"Hi! I'm Stan, the
Moringa Stenopetala Seed! My seeds have  an excellent oil
in them, too!"
Watchmakers use it, as "ben oil", to lubricate fine watches.





"Hi! I'm Morey, the Moringa Oleifera Seed!
Did you know you
can get oil from
my seeds?"
If you had 100 dried Moringa seeds, and extracted the oil from them, you would have the equivalent of 40 of the seeds, in volume.

Can you make your OWN Moringa oil?

Yes, and it is easy to do, but - you will
have to have a lot
of mature Moringa seeds on hand.

Put the Moringa seeds in a skillet, and stir them, until they turn a dark brown. Crush them thoroughly, and put the crushed seeds in a pot of water, that has been brought to a boil. Boil the seeds until you see the oil come to the top, and then boil them a few minutes longer.

The oil will rise to the top. Carefully skim it off, let it cool, and pour into clean, glass containers.







The fine oil that can be extracted from mature Moringa seeds is a valuable oil, commonly called BEN OIL. It has been used for centuries, as cooking oil, but it also has many other interesting uses. If you have lots of Moringa seeds, you can make your own oil.

The oil is taken from mature Moringa seeds, which are actually about 40% oil. Good Moringa oil smells fresh, slightly like the fresh leaves, and has a beautiful golden hue. Slow to become
rancid, it can be kept at room temperature for long time.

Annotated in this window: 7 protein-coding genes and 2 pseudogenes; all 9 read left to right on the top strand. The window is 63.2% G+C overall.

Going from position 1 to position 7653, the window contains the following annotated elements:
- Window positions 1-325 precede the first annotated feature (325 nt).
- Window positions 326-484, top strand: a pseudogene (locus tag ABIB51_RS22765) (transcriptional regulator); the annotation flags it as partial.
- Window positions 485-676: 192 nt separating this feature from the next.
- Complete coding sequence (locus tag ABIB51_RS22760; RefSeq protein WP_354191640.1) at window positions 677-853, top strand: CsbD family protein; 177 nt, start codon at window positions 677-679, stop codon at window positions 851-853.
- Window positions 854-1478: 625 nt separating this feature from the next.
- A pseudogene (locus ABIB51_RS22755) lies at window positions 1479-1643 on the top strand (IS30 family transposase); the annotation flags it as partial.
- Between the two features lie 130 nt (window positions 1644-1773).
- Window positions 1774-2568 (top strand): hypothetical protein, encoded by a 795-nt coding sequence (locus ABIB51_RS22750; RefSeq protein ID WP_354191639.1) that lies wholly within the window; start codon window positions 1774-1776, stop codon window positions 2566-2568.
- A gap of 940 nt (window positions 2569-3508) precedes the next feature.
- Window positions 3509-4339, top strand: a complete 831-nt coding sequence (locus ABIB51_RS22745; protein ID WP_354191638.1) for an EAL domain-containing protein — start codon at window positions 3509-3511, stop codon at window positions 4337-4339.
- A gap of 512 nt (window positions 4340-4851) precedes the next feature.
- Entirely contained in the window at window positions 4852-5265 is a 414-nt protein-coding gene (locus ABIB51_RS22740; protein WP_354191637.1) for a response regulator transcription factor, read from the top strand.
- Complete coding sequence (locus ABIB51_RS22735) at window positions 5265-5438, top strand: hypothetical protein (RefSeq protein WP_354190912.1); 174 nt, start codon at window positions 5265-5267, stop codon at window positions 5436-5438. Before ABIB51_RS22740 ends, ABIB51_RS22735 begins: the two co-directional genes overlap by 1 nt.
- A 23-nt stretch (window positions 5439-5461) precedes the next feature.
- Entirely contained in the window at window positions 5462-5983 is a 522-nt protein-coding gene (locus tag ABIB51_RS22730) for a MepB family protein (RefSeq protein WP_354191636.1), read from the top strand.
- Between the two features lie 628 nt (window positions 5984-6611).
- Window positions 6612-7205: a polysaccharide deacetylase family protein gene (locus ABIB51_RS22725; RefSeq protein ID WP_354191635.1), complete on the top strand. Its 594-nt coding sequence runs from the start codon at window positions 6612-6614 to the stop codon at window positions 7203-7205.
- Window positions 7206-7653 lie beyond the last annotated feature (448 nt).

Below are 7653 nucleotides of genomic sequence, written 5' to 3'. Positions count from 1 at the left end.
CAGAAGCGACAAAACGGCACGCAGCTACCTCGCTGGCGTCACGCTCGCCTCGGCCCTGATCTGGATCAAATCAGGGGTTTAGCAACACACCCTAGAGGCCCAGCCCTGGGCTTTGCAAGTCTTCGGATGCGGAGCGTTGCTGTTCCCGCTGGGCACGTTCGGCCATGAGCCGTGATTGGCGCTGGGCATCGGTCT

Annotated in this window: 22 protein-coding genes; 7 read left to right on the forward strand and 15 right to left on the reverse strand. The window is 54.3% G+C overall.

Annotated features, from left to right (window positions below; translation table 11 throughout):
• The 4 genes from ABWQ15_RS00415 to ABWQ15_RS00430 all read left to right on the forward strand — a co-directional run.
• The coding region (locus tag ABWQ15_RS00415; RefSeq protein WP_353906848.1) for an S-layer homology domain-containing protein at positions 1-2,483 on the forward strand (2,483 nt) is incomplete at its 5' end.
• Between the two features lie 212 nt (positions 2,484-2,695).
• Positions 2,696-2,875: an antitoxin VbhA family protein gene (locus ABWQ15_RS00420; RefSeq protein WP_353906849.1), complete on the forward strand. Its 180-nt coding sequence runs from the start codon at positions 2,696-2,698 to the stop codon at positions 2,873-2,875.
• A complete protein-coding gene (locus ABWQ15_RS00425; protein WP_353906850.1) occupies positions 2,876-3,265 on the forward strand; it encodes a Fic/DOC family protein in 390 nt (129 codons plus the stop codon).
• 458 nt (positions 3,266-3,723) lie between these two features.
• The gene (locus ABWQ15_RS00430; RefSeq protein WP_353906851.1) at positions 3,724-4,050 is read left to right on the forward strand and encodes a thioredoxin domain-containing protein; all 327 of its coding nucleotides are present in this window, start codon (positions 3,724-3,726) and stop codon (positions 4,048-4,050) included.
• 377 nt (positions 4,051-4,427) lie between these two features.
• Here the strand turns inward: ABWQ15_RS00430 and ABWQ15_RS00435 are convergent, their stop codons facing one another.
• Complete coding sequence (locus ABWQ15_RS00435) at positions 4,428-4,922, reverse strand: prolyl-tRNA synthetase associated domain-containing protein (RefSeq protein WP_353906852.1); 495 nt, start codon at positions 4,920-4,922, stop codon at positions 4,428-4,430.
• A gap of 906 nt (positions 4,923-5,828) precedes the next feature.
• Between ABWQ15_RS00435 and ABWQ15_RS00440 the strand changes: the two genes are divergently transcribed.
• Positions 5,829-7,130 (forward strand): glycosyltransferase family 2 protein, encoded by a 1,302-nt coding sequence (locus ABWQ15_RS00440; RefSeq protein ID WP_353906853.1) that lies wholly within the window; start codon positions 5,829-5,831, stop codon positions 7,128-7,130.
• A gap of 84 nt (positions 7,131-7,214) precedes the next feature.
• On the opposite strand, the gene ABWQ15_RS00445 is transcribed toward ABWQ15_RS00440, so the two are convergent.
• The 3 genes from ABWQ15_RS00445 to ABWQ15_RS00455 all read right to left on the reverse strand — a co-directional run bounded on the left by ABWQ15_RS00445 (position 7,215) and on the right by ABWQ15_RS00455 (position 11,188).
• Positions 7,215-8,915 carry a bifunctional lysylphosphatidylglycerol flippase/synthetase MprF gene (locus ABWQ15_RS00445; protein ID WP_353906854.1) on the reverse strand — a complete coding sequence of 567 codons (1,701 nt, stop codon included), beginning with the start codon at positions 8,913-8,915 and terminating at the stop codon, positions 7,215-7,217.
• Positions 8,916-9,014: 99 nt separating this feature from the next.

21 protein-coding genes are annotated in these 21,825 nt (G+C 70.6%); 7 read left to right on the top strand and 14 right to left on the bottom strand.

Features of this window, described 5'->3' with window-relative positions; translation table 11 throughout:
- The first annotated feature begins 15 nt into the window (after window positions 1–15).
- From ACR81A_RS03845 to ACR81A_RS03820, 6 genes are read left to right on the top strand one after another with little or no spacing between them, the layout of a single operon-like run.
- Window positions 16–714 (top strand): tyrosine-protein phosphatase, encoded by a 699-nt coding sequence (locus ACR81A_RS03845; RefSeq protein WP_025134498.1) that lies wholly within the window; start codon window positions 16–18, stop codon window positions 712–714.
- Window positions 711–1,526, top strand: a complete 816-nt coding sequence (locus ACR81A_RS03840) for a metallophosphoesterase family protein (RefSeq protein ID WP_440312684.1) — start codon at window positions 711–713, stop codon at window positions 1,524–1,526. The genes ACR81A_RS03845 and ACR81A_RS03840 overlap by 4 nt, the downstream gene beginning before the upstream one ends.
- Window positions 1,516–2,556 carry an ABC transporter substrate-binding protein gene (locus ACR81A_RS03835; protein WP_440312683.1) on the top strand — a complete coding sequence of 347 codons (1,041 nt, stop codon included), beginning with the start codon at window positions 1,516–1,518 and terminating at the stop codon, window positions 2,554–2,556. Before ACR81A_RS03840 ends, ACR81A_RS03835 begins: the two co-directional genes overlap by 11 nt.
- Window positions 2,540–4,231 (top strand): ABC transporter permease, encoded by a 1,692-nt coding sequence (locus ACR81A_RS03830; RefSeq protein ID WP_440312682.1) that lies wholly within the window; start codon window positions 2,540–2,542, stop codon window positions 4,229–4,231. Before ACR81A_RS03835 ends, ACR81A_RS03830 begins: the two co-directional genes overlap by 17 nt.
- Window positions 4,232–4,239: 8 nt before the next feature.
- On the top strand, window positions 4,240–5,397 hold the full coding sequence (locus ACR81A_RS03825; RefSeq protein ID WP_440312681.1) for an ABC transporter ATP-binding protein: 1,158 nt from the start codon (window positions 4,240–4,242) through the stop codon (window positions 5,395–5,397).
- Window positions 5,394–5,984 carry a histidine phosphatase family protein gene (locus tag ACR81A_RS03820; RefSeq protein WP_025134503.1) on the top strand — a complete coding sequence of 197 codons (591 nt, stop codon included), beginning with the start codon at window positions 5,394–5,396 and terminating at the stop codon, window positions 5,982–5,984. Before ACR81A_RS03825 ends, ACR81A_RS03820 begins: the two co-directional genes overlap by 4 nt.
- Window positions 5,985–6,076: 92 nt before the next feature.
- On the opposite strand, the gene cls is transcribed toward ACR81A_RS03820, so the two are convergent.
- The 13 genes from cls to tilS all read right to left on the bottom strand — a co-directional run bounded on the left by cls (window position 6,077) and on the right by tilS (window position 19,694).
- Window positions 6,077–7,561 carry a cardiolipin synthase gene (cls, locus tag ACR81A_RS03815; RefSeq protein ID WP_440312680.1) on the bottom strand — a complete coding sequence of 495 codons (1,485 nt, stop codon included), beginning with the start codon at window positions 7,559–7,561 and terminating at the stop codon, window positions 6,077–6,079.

How to Use Moringa Oil
Did you know that Moringa seeds yield a very fine, edible oil?
You didn't? Well, they do!

"What can I do with Moringa Oil, you ask?"
Here are some ideas...
Moringa oil's uses are many. Here are just a few:
USES IN THE KITCHEN
- For cooking oil
- As shortening in baked goods
- For salad dressings
- Base for mayonnaise
- Stir-fry oil
- In sauces
- With herbs, for dipping bread
- To make popcorn
- Added to butter for garlic bread
- With pasta
- For frying fish and seafood
- On pizza

THIS LIST COULD GO ON, AND ON...
USES IN HOME AND INDUSTRY
- As a beauty oil, smoothed on skin
- In shampoos and hair conditioners
- In beauty creams and lotions
- For making soap
- In perfumes, as a base
- As an excellent lubricant for metals

Historically, Moringa seed oil has been used for skin diseases, gout, joint pain, scurvy, inflammation, stomach distress, rheumatism, and many ills. While millions of people have used it for these ailments, we do not have any personal experience with it.
You might not want to use it as cooking oil, as it is EXPENSIVE, but it does taste good!
I Love Moringa
the fast-growing, nutritious, delicious gift from God
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This page was last updated: October 8, 2014
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